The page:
Everybody’s Holy Day


People say that Catholics have a hard time observing holy days in our thoroughly secularized culture.

But that is not exactly the case when it comes to keeping All Saints’ Day. Just about the entire American population observes this holy day—by doing something unusual the night before, be it dressing up, or giving out candy, or watching horror movies.


Of course, it would please the Lord more if everyone kept All Hallows Day by going to Mass, and it would do us all a lot more good. Ringing doorbells to get candy can be a lot of fun. But trick-or-treating cannot hold a candle to keeping the Solemnity of All Saints.

In order to try to get a grip on what celebrating this Solemnity actually entails, let us imagine ourselves back in the second or third century, during the early generations of Christianity.

Back in those days, martyrdoms occurred frequently. If we were living then, when one or more of our brother- or sister-Christians suffered martyrdom, we would certainly have made it a point to do two things:

1. Carefully preserve their mortal remains as best we could.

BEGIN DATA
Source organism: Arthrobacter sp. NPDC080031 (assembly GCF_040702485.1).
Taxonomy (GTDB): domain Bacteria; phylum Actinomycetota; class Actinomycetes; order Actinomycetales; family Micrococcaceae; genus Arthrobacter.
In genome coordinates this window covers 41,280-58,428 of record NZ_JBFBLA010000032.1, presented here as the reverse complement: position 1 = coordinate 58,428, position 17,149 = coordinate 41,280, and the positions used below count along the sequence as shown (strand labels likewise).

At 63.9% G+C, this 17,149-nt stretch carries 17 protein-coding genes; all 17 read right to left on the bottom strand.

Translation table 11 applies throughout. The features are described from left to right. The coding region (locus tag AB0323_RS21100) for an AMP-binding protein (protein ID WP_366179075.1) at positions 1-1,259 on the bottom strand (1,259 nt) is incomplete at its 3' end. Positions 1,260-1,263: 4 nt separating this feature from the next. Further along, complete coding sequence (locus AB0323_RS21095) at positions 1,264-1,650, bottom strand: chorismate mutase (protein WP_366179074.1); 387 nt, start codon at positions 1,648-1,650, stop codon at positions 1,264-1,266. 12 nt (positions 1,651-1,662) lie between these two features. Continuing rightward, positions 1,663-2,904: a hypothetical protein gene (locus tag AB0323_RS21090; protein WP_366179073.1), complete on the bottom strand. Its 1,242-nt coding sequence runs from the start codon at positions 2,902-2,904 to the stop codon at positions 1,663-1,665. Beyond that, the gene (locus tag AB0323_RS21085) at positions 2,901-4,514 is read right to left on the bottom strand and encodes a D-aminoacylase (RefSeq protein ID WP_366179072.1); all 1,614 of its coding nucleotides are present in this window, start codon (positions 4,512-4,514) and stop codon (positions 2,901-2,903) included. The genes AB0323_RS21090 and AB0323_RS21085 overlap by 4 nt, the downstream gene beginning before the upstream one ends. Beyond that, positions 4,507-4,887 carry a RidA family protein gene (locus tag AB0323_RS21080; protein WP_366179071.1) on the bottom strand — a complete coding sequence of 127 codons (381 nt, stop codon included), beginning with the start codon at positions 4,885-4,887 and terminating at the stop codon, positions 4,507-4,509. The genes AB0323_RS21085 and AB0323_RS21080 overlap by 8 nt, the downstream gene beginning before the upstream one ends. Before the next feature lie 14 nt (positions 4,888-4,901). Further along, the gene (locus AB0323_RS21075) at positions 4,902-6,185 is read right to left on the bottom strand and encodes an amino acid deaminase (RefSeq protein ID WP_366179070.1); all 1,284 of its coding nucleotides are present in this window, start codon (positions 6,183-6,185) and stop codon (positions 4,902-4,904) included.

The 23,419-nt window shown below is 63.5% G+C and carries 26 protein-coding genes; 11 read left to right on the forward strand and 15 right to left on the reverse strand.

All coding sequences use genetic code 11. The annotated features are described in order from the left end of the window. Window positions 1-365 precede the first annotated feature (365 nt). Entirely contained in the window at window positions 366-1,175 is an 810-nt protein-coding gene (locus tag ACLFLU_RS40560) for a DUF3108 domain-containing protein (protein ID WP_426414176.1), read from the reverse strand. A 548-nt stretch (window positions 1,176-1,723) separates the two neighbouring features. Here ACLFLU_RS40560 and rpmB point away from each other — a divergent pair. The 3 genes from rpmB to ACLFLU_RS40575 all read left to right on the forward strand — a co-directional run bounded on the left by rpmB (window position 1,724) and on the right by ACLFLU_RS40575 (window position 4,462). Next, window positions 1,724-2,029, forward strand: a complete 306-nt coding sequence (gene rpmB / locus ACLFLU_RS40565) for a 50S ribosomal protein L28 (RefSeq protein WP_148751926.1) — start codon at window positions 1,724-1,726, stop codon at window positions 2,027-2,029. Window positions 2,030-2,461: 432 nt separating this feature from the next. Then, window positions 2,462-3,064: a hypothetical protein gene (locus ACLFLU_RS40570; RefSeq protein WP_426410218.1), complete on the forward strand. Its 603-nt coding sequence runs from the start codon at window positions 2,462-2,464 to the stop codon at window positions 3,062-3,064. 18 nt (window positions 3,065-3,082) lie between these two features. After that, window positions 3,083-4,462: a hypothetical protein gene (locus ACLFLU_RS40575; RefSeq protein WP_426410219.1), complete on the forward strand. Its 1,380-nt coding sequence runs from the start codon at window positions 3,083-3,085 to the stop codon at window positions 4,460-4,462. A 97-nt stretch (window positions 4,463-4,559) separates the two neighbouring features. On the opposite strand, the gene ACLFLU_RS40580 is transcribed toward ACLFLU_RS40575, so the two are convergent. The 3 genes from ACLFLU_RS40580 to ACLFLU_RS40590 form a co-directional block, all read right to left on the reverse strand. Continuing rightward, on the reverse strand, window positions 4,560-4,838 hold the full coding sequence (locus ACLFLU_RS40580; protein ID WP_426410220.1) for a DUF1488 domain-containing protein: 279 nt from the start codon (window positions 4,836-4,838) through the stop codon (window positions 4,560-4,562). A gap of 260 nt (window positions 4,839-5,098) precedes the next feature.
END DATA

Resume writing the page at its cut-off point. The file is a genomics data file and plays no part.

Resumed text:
2. Commemorate the anniversary of their martyrdom every year.

We would also naturally have joined the Christians in neighboring towns and cities in commemorating their martyrs’ anniversaries every year, too. This is how the Church began to have feast days for saints.

By the time the persecution of the Emperor Diocletian rolled around at the end of the third century, the number of Christian martyrs had grown to the point where no one city could possibly commemorate all the anniversaries of all the martyrs every year. By then, there were way more than 365 Christian martyrs.

But: not long after that, Christianity became legal and official in the Roman Empire. Pope Boniface IV transformed the enormous Roman temple called the Pantheon into a church dedicated to the Blessed Mother and all the martyrs. Pope Gregory III built a chapel in St. Peter’s Basilica dedicated to all the martyrs. He dedicated this chapel on November 1.

Ever since those ancient times, we have kept this feast of All Hallows. And All Hallows’ Eve has been a time to fool around with ghosts and goblins and such.

So we can reasonably conclude that we give out candy precisely because more than 365 Christians were killed for their faith before the reign of the Emperor Constantine.

Praise God! Certainly all the martyrs would want our children to be happy.

But let’s remember: No horror movie could capture what the heroes of our faith have gone through to make sure that this faith could be handed down to us. And no bag of candy could ever supply the delight that the martyrs won by freely laying down their lives for the truth.

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